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What do you do when the road bike season is winding down, but you aren’t ready to give it up? You try cyclocross, of course!
Cyclocross is a fun and exciting way to extend your riding season, plus it gives you a great workout! But if you are anything like me, you have a lot of questions about CX bikes. You might even be wondering, Do CX bikes have gears?
Cyclocross bikes have gears just like any other bike. While many CX bikes come standard with 1x drivetrains, you’ll find many cyclocross bikes with a standard double chainring. There are even a few dedicated races for single-speed cyclocross bikes, which only have one gear.
The type of drivetrain you choose for your CX bike will depend on your budget, the type of riding you like to do, and what you have available to you.
In this article, I’ll talk about what kinds of gears you’ll find on a cyclocross bike. I’ll take a look at all the possible gearing options, and all the pros and cons.
Cyclocross bikes are geared to fit the demands of the course. In theory, many different bikes can be converted into cyclocross bikes (Source). However, you have to understand what type of terrain you are dealing with first.
A cyclocross course is made up of a mix of terrains and obstacles. You’ll find grass, asphalt, mud, sand, gravel, steep hills, logs, and other obstacles to get over.
Cyclocross has a lot of sharp, twisty turns and requires superior bike handling skills, quick dismounts, and running with the bike. Your bike will need to be able to handle all of these challenges.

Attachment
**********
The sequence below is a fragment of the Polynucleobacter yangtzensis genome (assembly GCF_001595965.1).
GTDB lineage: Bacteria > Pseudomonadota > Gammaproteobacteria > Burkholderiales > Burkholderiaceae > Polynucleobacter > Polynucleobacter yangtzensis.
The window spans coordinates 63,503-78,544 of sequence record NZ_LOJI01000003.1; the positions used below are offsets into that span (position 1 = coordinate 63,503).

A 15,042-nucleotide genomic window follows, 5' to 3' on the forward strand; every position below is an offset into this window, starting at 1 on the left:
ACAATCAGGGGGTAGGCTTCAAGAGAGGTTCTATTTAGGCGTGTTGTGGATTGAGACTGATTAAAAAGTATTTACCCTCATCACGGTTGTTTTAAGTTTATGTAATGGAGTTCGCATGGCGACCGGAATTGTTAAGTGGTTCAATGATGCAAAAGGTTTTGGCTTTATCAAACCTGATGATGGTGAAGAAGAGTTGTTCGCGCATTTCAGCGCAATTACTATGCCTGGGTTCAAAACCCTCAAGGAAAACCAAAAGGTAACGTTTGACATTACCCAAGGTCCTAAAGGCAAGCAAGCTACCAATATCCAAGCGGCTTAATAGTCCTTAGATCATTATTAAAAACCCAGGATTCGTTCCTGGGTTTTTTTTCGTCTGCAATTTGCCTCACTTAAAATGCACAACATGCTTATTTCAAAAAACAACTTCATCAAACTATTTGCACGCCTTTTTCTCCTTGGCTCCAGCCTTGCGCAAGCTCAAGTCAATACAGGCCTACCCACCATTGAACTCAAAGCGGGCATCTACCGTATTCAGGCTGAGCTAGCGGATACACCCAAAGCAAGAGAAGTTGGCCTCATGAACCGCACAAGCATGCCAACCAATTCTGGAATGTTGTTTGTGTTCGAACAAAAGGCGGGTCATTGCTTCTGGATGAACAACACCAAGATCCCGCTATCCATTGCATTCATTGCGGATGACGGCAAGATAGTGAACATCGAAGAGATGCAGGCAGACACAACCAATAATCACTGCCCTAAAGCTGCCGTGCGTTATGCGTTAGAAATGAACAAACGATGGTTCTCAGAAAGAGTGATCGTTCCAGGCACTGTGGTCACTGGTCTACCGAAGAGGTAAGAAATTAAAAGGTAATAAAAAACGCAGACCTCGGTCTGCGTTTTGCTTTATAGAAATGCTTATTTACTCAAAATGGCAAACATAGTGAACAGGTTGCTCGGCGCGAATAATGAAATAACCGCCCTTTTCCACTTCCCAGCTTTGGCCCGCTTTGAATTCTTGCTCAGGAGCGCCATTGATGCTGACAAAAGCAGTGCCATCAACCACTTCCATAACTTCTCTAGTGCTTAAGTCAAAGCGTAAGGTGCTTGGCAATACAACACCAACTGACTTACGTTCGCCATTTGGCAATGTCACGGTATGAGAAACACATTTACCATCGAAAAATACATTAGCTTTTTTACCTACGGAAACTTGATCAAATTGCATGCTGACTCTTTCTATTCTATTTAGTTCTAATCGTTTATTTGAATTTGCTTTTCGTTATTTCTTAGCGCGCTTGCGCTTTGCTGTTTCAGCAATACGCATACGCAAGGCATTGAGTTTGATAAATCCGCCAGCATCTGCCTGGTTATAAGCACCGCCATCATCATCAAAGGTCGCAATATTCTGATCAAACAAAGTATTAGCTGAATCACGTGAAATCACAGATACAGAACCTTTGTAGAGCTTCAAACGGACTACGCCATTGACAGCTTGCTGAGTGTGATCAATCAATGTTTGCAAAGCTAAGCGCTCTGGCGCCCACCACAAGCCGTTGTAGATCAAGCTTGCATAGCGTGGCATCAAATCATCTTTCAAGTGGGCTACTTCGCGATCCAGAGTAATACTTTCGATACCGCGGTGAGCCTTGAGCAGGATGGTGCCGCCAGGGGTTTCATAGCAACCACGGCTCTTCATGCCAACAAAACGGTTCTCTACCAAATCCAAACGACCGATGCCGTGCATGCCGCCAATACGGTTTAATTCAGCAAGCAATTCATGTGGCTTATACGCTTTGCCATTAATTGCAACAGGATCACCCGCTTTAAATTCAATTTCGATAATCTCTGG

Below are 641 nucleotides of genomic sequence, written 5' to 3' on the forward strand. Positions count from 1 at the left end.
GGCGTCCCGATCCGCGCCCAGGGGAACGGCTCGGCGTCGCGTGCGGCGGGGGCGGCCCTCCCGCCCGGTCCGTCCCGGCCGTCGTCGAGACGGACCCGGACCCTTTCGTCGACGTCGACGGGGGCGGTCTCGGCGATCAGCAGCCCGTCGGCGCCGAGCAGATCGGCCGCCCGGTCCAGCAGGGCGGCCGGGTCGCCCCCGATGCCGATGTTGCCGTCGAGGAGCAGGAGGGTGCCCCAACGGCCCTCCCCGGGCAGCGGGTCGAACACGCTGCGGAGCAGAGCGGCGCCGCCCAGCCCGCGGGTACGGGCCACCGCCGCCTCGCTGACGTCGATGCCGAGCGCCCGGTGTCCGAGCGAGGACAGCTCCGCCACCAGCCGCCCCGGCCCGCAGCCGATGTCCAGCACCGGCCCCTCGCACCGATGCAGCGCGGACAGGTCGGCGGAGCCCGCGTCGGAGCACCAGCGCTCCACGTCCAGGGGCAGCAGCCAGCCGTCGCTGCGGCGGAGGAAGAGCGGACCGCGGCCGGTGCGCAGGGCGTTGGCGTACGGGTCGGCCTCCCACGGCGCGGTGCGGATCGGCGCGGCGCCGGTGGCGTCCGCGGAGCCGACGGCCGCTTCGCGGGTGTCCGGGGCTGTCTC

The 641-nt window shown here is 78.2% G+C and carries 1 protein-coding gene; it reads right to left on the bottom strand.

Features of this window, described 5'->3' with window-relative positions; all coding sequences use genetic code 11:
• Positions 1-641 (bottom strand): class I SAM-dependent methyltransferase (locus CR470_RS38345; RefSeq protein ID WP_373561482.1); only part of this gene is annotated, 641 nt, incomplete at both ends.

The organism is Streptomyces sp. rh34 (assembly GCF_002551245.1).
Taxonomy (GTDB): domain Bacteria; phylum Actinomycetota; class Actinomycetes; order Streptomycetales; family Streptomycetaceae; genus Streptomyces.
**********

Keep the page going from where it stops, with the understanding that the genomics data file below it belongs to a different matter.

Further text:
Of course, there are a few other things to consider apart from gears:
You’ll want a bike that you can easily pick up and toss on your shoulder, so it has to be pretty lightweight, too.
However, having responsive gears is crucial, and really helps you tear up a range of terrain. Terrain changes quickly while cycling, and requires short, sharp bursts of power. So a CX bike will typically have lower gears than a typical road bike.
Lower gears are easier gears that will help you climb up steep hills or power through rough terrains, such as grass.
Just like a typical road bike, cyclocross bikes often come with standard roadie drive trains: 2 front chainrings and a cassette in the back. However, many cyclocross bikes are outfitted with a 1x setup, as well.
Which should you use? Well, the most important thing is to think about the terrain you might be encountering and your own preferences as a cyclist. (Source)
2x Drivetrain for Cyclocross Bikes
A 2x drivetrain means that you have two chainrings in the front of your bike.
This type of gearing will give you more gearing options. So if your cyclocross course covers both steep and flat terrain, you might want to opt for a 2x drivetrain.
For example, you might have a 42/36t chainring with a 12-27t cassette. You’ll also have:
Benefits to a 2x Drivetrain
- More gears to choose from
- Gears for both flats and hills
Drawbacks to a 2x Drivetrain
- More gears mean more working parts that can get jammed by mud and debris.
- A 2x drivetrain is heavier than a 1x drivetrain, making the bike harder to carry over obstacles.
- Some gears are duplicated, and using them causes too much tension on the chain.
- More likely to experience chain slap and dropped chains.
- Shifting is more complex.
If you are coming to cyclocross from a roadie background, you might prefer to use a 2x drivetrain.